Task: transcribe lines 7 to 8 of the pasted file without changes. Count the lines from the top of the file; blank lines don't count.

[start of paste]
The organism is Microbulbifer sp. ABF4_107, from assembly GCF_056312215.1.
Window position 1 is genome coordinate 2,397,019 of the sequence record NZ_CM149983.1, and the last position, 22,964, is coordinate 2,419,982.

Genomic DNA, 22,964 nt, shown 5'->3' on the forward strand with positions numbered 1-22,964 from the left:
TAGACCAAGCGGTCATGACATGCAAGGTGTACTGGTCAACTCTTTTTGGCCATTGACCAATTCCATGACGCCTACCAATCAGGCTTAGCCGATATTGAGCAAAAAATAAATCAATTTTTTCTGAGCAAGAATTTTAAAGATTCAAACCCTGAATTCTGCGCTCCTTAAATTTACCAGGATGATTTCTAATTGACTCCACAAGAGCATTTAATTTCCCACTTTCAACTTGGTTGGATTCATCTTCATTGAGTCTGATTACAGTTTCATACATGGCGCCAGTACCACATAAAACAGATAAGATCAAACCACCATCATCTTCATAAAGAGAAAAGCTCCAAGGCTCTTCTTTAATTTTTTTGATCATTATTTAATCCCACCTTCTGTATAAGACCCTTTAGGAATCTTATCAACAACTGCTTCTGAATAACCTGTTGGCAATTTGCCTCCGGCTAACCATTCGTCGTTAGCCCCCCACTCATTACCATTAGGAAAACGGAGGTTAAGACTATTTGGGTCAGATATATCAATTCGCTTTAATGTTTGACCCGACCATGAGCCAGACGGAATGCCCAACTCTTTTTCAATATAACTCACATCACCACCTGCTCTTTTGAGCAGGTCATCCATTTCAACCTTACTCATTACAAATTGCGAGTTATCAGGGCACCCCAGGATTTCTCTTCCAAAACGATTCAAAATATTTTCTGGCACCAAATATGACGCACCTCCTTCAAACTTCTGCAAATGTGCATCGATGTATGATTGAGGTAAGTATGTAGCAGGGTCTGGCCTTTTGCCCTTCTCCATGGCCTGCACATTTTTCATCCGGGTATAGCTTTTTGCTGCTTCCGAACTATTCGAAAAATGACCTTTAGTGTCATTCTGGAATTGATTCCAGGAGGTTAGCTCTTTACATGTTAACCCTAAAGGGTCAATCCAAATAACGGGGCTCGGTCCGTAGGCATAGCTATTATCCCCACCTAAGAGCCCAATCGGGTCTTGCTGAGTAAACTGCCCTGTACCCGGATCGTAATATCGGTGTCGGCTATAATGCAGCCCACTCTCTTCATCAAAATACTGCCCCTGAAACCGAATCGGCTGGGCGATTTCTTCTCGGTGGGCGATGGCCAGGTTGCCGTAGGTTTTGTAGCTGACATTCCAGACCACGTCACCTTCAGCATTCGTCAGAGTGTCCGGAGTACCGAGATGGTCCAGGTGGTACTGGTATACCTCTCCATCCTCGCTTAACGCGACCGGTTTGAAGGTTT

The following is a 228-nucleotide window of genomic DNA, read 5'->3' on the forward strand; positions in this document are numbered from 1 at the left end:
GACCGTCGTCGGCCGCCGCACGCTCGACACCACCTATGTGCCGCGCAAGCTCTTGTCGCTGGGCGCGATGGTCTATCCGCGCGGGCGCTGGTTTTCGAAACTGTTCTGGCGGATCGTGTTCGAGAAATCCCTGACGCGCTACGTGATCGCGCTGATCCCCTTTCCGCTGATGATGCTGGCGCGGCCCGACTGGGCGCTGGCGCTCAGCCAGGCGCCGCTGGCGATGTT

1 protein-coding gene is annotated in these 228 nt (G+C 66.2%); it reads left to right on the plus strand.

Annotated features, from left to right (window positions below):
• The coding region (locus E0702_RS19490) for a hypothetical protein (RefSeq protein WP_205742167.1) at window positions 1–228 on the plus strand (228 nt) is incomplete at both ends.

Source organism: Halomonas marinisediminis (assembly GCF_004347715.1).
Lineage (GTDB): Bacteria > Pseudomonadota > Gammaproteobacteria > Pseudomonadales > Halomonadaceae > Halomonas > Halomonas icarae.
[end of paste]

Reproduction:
1 protein-coding gene is annotated in these 228 nt (G+C 66.2%); it reads left to right on the plus strand.

Annotated features, from left to right (window positions below):